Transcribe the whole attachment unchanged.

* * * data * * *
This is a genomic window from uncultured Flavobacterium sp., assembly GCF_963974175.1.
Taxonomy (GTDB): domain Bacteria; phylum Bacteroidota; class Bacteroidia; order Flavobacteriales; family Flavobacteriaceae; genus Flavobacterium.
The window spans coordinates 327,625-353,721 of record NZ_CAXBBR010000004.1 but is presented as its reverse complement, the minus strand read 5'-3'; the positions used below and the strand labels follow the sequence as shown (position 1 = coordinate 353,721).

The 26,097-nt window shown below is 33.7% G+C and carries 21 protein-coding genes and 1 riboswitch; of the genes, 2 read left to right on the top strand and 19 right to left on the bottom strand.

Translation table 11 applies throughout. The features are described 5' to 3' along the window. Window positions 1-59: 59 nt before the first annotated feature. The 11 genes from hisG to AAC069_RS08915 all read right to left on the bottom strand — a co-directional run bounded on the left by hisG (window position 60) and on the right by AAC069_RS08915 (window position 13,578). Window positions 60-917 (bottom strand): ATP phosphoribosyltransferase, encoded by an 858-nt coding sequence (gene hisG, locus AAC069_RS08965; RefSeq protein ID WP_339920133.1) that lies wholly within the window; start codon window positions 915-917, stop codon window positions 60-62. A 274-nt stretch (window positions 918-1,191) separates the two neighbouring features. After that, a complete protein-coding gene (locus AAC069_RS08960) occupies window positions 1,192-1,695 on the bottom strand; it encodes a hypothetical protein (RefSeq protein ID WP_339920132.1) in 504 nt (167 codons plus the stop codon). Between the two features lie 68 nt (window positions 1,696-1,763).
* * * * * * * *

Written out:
This is a genomic window from uncultured Flavobacterium sp., assembly GCF_963974175.1.
Taxonomy (GTDB): domain Bacteria; phylum Bacteroidota; class Bacteroidia; order Flavobacteriales; family Flavobacteriaceae; genus Flavobacterium.
The window spans coordinates 327,625-353,721 of record NZ_CAXBBR010000004.1 but is presented as its reverse complement, the minus strand read 5'-3'; the positions used below and the strand labels follow the sequence as shown (position 1 = coordinate 353,721).

The 26,097-nt window shown below is 33.7% G+C and carries 21 protein-coding genes and 1 riboswitch; of the genes, 2 read left to right on the top strand and 19 right to left on the bottom strand.

Translation table 11 applies throughout. The features are described 5' to 3' along the window. Window positions 1-59: 59 nt before the first annotated feature. The 11 genes from hisG to AAC069_RS08915 all read right to left on the bottom strand — a co-directional run bounded on the left by hisG (window position 60) and on the right by AAC069_RS08915 (window position 13,578). Window positions 60-917 (bottom strand): ATP phosphoribosyltransferase, encoded by an 858-nt coding sequence (gene hisG, locus AAC069_RS08965; RefSeq protein ID WP_339920133.1) that lies wholly within the window; start codon window positions 915-917, stop codon window positions 60-62. A 274-nt stretch (window positions 918-1,191) separates the two neighbouring features. After that, a complete protein-coding gene (locus AAC069_RS08960) occupies window positions 1,192-1,695 on the bottom strand; it encodes a hypothetical protein (RefSeq protein ID WP_339920132.1) in 504 nt (167 codons plus the stop codon). Between the two features lie 68 nt (window positions 1,696-1,763).